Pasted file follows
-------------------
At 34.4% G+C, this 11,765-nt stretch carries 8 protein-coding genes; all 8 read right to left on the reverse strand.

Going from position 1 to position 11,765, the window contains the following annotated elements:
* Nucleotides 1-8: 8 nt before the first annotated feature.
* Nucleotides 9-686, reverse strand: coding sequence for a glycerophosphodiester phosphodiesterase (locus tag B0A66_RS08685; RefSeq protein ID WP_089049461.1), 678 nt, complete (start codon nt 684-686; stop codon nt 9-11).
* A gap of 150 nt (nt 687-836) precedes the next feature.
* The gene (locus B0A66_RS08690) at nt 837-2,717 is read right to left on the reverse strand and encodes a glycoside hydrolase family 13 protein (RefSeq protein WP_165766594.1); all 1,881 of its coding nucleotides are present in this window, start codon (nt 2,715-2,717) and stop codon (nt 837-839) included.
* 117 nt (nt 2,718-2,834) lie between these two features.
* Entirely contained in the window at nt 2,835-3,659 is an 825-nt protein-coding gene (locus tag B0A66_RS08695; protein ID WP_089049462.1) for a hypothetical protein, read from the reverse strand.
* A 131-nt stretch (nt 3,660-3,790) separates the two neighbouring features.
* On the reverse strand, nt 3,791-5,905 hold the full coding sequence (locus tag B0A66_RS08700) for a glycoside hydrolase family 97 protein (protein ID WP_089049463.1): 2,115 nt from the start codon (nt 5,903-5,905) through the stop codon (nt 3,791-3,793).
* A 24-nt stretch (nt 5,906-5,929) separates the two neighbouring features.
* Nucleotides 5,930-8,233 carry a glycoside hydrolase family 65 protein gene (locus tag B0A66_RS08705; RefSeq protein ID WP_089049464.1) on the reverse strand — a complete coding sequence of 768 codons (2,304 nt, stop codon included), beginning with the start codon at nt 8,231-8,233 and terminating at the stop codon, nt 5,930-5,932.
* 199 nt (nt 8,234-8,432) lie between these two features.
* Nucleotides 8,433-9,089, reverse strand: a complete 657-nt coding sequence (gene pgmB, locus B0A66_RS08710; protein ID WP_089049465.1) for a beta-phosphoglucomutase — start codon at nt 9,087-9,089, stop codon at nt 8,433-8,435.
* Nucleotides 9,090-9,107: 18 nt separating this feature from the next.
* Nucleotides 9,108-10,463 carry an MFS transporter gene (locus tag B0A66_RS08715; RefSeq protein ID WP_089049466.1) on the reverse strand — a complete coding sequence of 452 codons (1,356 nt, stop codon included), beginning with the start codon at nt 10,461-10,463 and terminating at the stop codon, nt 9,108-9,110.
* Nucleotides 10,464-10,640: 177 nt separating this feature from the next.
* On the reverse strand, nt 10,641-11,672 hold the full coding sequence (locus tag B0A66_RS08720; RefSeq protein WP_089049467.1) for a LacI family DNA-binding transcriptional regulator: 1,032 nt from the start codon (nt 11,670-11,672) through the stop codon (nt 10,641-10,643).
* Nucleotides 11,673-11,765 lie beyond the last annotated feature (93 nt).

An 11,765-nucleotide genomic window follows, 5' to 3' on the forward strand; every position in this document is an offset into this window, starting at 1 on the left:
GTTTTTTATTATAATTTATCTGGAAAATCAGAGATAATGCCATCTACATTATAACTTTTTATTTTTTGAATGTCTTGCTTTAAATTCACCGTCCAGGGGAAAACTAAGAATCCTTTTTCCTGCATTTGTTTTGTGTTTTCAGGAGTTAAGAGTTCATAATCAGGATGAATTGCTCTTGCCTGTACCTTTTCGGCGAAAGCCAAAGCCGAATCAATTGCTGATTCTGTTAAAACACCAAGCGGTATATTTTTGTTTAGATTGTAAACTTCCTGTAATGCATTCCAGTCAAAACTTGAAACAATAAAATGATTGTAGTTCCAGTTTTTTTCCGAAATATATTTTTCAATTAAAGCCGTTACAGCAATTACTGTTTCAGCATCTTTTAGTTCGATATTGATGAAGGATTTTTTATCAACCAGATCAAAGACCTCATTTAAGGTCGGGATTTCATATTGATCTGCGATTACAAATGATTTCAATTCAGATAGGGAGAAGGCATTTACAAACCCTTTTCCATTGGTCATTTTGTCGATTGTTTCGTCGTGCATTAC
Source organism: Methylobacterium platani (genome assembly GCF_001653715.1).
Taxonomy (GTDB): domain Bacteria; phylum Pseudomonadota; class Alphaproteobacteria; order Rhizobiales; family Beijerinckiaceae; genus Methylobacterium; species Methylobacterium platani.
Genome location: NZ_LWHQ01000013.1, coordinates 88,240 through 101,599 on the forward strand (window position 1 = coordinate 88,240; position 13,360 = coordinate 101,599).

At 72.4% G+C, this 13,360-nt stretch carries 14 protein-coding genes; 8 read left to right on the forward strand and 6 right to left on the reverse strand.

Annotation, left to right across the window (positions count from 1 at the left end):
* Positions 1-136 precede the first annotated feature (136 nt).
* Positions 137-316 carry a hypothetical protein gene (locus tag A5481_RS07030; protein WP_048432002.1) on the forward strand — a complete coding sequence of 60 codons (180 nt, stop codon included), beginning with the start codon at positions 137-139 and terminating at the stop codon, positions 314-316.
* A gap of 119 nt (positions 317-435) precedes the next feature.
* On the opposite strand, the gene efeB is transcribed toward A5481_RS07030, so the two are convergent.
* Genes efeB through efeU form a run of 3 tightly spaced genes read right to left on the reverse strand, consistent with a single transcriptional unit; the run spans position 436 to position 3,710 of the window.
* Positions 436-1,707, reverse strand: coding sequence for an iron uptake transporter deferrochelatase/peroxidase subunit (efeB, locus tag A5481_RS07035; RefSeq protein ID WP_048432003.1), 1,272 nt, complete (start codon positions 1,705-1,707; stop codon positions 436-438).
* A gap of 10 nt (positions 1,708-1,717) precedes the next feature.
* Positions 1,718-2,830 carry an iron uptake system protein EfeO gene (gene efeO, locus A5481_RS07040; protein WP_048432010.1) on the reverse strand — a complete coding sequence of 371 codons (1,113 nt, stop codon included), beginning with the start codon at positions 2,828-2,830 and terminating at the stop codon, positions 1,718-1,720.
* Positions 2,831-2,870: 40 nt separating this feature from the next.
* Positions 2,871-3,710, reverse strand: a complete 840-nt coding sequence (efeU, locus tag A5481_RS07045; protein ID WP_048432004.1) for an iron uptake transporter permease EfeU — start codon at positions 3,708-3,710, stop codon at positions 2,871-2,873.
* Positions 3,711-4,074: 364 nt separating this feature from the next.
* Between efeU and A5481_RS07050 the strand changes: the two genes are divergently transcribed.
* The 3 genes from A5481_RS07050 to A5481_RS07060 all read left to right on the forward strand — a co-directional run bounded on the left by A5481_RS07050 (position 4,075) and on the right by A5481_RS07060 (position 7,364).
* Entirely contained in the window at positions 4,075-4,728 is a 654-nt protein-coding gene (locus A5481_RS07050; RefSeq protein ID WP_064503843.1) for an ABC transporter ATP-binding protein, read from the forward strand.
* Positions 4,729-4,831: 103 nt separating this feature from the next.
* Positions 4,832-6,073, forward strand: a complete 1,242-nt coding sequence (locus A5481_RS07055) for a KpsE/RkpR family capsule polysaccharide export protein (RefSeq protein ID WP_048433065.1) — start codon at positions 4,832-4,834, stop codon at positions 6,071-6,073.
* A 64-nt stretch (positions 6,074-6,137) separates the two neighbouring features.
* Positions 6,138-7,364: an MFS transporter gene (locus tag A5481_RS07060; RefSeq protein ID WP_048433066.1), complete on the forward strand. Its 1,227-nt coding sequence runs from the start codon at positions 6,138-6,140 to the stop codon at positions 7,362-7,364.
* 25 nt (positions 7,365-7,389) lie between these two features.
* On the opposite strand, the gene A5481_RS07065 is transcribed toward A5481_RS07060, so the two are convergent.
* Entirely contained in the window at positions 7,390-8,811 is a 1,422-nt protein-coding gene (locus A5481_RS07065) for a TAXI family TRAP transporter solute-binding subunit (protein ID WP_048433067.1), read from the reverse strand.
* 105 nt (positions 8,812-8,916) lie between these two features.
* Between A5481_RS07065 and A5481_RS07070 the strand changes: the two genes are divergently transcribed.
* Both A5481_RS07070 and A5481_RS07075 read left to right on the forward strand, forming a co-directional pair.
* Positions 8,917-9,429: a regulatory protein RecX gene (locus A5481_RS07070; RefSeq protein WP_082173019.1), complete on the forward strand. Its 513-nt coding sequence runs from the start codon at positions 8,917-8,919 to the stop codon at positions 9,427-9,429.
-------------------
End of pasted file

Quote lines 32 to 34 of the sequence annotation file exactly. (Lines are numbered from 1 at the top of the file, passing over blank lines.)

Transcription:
* Positions 436-1,707, reverse strand: coding sequence for an iron uptake transporter deferrochelatase/peroxidase subunit (efeB, locus tag A5481_RS07035; RefSeq protein ID WP_048432003.1), 1,272 nt, complete (start codon positions 1,705-1,707; stop codon positions 436-438).
* A gap of 10 nt (positions 1,708-1,717) precedes the next feature.
* Positions 1,718-2,830 carry an iron uptake system protein EfeO gene (gene efeO, locus A5481_RS07040; protein WP_048432010.1) on the reverse strand — a complete coding sequence of 371 codons (1,113 nt, stop codon included), beginning with the start codon at positions 2,828-2,830 and terminating at the stop codon, positions 1,718-1,720.